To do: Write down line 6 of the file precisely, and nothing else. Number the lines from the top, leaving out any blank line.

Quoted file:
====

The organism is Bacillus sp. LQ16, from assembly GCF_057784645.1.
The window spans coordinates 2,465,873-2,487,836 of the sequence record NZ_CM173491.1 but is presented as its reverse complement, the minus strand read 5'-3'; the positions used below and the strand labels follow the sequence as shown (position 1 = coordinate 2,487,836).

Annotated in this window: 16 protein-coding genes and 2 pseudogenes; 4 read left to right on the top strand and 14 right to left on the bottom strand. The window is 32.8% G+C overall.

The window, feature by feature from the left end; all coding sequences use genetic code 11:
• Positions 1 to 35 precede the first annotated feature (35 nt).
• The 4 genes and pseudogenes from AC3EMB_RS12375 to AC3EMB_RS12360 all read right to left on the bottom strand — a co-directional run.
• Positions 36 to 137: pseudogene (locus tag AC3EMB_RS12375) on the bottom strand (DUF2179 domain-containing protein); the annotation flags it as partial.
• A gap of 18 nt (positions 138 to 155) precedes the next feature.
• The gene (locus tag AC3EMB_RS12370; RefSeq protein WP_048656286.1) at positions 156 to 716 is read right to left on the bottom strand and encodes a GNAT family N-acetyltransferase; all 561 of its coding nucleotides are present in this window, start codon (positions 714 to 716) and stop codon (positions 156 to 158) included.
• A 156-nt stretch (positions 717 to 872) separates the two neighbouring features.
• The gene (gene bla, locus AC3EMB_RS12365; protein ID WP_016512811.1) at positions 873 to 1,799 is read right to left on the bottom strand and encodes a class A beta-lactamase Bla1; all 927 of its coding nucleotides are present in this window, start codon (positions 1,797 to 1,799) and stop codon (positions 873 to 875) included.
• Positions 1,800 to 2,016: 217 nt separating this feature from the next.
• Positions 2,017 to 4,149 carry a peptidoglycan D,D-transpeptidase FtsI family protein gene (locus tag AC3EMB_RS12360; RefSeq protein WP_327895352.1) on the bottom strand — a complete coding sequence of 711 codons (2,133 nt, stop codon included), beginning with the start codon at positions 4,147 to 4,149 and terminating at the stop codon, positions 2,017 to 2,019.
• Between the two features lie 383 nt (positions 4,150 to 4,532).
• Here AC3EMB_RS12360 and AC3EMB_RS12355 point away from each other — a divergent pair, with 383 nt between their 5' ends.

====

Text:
• The 4 genes and pseudogenes from AC3EMB_RS12375 to AC3EMB_RS12360 all read right to left on the bottom strand — a co-directional run.